My job at the GS Trophy was to be the embedded journalist – now I had to compete too. It seemed like a daunting task, and it was nothing short of it. But that’s the GS Trophy for you… gruelling, unpredictable yet always an adventure. It took a moment for the team to realign, with Sanket, Suprej and myself adjusting to each other’s strengths and helping each other through our weaknesses. We were able to think on our feet and had a good rhythm going, which saw us about mid-way through the rankings. Then, on day 5, we suffered our second setback.

The water run-off through the hills surrounding the Ongi River Basin creates deep ruts in the porous sand, as the ice melts in summer. While climbing through the hills, my motorcycle entered one of these ruts and my instincts made me try to use the throttle to power out of it. The BMW R 1200GS was having none of it, though, and slammed me right into the earth at about 70 kph. We were an hour from camp, and so I got back on and rode. By god, that was one of the longest 60 minutes of my life.

Diagnosed with a Grade 3 AC separation, I had to stay off the motorcycle the next day. And once again, at a time like this, you understand the spirit of the GS Trophy. Not only did my teammates rally around me to keep me in good spirits, participants from other teams chipped in to help with my media duties, and the organizers went out of their way to make sure I was OK. The mechanics found a seat for my motorcycle and me the next day on the rescue helicopter, and made sure I stuck to the 24-hour rest cycle, so I could get back on the bike again and complete the GS Trophy. Team India slumped to 18th even with our best efforts on days 7 and 8, but Suprej, Sanket and I made every effort to carry Team India as far as we could in our debut at the GS Trophy – and we did so with a smile.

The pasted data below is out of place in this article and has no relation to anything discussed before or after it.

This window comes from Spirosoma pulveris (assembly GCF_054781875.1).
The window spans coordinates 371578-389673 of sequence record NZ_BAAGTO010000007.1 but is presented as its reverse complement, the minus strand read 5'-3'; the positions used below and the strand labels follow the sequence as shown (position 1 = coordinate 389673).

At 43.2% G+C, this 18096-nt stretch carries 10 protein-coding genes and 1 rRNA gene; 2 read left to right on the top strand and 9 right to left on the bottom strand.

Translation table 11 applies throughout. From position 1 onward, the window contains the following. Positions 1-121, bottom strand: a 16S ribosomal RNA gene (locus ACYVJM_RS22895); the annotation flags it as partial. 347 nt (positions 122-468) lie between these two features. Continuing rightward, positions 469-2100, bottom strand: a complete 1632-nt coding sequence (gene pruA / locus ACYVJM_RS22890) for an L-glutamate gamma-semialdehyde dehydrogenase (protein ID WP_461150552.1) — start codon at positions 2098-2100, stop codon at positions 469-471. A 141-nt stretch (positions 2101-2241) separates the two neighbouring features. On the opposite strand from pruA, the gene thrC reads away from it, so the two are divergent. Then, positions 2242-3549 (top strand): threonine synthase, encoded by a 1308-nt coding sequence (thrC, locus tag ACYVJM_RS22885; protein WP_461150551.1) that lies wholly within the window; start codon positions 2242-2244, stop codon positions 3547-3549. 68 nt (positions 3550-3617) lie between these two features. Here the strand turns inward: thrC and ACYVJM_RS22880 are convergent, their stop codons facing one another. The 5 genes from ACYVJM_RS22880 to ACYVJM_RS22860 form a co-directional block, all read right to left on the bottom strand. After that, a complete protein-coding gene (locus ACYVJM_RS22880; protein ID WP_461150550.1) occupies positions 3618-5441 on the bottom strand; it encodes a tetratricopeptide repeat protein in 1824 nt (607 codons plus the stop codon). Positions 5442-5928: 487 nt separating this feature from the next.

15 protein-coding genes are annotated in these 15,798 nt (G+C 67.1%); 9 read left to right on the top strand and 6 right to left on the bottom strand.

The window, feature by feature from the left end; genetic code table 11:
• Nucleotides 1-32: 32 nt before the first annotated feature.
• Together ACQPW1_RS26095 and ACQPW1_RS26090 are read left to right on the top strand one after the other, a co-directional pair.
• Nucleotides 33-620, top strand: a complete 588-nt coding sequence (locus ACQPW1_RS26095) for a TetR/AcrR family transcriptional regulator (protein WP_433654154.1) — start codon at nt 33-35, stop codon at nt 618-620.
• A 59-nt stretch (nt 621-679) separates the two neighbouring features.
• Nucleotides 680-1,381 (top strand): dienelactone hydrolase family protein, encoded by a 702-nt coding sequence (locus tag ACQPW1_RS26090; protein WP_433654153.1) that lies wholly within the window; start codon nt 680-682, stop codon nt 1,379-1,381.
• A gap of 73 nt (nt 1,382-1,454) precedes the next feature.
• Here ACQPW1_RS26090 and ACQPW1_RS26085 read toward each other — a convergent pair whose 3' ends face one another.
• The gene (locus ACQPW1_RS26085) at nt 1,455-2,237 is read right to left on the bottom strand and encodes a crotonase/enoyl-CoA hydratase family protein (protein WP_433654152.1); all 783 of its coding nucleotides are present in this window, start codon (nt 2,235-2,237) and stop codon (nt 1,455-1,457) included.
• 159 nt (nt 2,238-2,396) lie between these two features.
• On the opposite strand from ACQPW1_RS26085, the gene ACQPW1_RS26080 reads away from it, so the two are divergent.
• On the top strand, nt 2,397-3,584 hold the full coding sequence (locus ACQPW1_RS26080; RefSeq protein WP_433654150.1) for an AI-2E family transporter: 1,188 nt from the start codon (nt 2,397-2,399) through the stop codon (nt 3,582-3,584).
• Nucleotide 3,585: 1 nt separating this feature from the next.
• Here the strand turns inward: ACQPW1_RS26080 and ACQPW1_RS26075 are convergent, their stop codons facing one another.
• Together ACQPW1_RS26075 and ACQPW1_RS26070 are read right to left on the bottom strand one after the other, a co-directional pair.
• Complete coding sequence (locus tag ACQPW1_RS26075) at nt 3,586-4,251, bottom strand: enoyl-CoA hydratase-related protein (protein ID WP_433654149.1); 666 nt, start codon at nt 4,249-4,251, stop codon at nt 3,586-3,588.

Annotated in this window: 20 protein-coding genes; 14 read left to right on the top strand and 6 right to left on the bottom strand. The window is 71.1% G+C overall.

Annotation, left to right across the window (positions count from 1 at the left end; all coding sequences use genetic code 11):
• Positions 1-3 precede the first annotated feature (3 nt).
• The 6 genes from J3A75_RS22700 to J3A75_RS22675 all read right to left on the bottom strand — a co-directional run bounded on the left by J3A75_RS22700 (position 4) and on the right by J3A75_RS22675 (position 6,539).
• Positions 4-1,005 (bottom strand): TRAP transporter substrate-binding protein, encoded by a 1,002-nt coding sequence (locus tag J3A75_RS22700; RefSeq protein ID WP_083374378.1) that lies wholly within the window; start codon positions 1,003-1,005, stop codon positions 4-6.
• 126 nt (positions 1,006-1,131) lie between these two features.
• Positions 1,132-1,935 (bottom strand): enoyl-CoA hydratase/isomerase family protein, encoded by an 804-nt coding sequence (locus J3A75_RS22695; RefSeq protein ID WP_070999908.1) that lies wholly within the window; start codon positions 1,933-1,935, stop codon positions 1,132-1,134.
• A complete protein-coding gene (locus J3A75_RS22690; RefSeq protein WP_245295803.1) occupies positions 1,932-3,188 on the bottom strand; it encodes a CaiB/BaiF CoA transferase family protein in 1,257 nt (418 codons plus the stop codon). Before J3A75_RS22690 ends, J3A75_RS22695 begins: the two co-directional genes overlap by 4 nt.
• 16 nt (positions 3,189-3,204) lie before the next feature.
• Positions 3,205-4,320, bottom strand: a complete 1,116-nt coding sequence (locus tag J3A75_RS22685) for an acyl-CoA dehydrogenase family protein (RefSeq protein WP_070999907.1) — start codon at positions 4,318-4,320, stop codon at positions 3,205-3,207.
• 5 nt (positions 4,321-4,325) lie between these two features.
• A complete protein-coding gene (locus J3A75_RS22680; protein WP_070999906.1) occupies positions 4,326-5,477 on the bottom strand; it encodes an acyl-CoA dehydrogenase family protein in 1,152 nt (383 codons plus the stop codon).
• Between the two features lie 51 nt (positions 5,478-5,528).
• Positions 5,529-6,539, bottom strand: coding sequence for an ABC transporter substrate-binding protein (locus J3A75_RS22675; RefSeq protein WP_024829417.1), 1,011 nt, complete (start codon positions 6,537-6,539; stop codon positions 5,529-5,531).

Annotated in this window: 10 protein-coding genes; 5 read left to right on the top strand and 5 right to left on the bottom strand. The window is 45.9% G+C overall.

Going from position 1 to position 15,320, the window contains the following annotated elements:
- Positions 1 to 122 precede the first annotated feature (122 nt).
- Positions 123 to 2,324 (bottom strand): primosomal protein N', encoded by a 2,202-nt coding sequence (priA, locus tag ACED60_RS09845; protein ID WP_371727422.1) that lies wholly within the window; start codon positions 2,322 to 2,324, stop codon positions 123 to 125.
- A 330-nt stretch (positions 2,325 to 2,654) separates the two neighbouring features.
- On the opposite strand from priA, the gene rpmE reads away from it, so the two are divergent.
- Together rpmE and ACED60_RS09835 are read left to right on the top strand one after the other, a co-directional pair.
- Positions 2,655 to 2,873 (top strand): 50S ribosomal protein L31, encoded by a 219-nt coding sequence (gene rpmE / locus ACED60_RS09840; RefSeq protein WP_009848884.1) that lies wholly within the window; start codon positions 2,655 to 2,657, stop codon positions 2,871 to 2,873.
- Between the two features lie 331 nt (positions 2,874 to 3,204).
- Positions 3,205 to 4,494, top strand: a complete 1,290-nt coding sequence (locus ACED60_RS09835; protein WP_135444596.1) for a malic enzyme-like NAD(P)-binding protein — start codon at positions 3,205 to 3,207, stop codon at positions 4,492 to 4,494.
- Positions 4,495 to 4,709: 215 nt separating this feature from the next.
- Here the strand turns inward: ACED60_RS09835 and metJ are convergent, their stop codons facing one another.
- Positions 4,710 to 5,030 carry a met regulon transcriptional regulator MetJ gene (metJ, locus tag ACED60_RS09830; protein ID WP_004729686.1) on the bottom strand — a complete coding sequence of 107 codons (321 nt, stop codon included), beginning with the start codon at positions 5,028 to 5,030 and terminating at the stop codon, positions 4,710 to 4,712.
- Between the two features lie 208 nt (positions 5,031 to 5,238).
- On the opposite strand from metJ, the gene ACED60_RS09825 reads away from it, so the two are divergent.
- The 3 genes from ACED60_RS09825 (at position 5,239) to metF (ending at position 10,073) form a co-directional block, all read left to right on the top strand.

The GS Trophy isn’t only about winning. It’s about the adventure, the teamwork, the tears and the trials. It where ex-racers ride alongside amateurs, and help them along. It doesn’t matter what country you’re from, or what language you speak. What matters is the camaraderie and the spirit of surviving the challenge by any means necessary. It’s about staring adversity in the face after you’re bruised and battered, and rounding up the team to climb that last step of the summit – and Suprej, Sanket, Winston and I, we did it.